It's been another cracker day, with hot sunshine and no clouds. No alarm clock, either, this morning, so a little lie-in. We'd bought bread and marmalade and fresh fruit for breakfast, so we had that and then planned what we were going to do. 'Waiotapu Wonderland', despite its dreadful name, sounded like a good first stop; we couldn't come to Rotoua and not check out the geothermal stuff.
Apparently, George Bernard Shaw visited New Zealand in 1934 and wished he hadn't seen the volcanic mud pools as it reminded him too much of what 'theologians promised lay ahead for him'! Ooh er.
At Waiotapu Wonderland they've laid out paths to take you to the best bits - apparently, the public only gets to see a very small portion of what's there. The area is associated with volcanic activity dating back about 160,000 years! There are terrace formations, craters and mud pools to see there. The Champagne Pool is a huge hot spring fed with water rising from a depth of 400 metres. It's the largest hot spring in the district, being 65 metres in diameter and 62 metres deep. Its surface temperature is 74 degrees and the bubbles are due to carbon dioxide.
The land is patently unstable, with the last crater collapsing and forming in 1968. Once the crater is formed, the rising steam erodes the sides still further.
The Sulphur Mounds are fun. They look like big ant hills and were formed underwater and then exposed when the area was drained for road formation in the 1950's.
The whole place was really interesting. All the rising steam made taking photographs difficult - except when you wanted one of your steamed-up glasses!
We'd brought our lunch, so we sat in the sun to eat that and just enjoyed the heat.
We hadn't had a real look around Rotorua, so we headed back to check it out. We drove down to the water's edge and then walked. It's pretty quiet now, as it's autumn here, but I imagine in Summer it must get a bit hectic. Certainly, they're very geared-up commercially.
There were sea plane and helicopter rides available and I saw a board advertising helicopter rides for 70 dollars, or about £28.00, and I thought that would a great way to end our holiday. Turned out that that was for a six-minute circle of the lake!! Ah. The 'Volcanic Tour' would have been 304 dollars, so we thought that was a bit steep, even for a climactic finish!! So, we took a picture of the helicopters, instead.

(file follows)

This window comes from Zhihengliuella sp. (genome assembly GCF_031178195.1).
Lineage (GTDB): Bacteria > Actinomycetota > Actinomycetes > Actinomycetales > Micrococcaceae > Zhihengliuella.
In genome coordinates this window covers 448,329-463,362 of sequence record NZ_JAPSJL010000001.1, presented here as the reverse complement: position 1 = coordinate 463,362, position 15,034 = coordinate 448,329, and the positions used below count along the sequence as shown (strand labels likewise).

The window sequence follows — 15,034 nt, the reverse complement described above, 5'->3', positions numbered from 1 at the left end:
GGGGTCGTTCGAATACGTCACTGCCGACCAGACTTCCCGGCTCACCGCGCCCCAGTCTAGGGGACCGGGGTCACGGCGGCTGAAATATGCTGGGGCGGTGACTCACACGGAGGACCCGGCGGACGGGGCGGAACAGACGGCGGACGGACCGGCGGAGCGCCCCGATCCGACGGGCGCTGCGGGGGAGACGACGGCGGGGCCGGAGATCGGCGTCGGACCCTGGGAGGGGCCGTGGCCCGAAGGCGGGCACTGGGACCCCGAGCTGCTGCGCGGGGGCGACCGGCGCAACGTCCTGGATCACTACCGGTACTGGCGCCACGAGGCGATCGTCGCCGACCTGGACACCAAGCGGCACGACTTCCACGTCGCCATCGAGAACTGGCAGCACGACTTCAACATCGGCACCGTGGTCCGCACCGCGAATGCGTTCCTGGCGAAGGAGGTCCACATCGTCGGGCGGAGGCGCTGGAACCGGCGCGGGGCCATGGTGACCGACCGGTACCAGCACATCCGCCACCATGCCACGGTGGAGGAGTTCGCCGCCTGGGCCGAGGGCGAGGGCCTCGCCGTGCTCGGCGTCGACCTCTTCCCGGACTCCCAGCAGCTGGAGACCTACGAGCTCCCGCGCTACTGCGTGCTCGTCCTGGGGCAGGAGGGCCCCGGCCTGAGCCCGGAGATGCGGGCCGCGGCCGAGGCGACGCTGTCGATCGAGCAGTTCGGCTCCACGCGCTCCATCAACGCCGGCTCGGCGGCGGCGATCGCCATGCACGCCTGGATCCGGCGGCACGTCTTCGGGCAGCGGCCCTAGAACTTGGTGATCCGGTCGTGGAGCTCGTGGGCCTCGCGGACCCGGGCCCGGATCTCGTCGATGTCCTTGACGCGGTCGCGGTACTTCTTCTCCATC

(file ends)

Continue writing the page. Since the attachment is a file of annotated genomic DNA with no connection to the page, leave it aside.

There were so many birds in the water and on the shore. Ducks by the hundred, it looked like. And black swans, which came up really close to you. Iain put his hand down to one and it obviously thought he had food for it and went to peck at the food. We later saw a notice saying not to feed the swans, as they could attack you! Looks like someone's feeding them as they were looking for snacks! At one point, the traffic stopped to let a small contingent of about twenty geese stroll across the road in procession. They weren't going to be rushed, and just took their time moseying across.
It was lovely not to be either in the car or rushing because we had a journey ahead; nice to just chill. We checked out the route to Auckland - and particularly how to get the hired car back! Seems pretty straightforward (easy to say now!). I think I've found my navigational home in New Zealand; I've found reading the map book really easy and uncomplicated. My kind of place, I think!
We found a restaurant that cooks your steak / meat on a hot stone and, if the aromas emanating from the place are anything to go by, they're going to taste fabulous. So, it's steak tonight.
And then one more day on the road and one last night before home. Well, the actual last night will be on a plane, but you can't count that!
We hit the steak restaurant and it was quite interesting. They bring you a hot stone (it's 400 degrees!) with your raw steak on it - you choose from a 250g or a 400g steak - and then you slice pieces off the steak and cook it to your liking on the stone. It was good fun, but you're concentrating on the piece of meat cooking away on the stone that you forget about your [very few] vegetables (we asked for more!) and it all seemed a bit rushed. We thought it would be better if you had one stone thing in the middle of the table to cook both pieces of meat (or possibly just the one!) and a plate each, so that you could have your meat cooking and then move it on to your plate with the vegetables. It was a great taste but you couldn't really take the time to savour it and enjoy it property. But it was good to have tried it, even if we're a bit critical!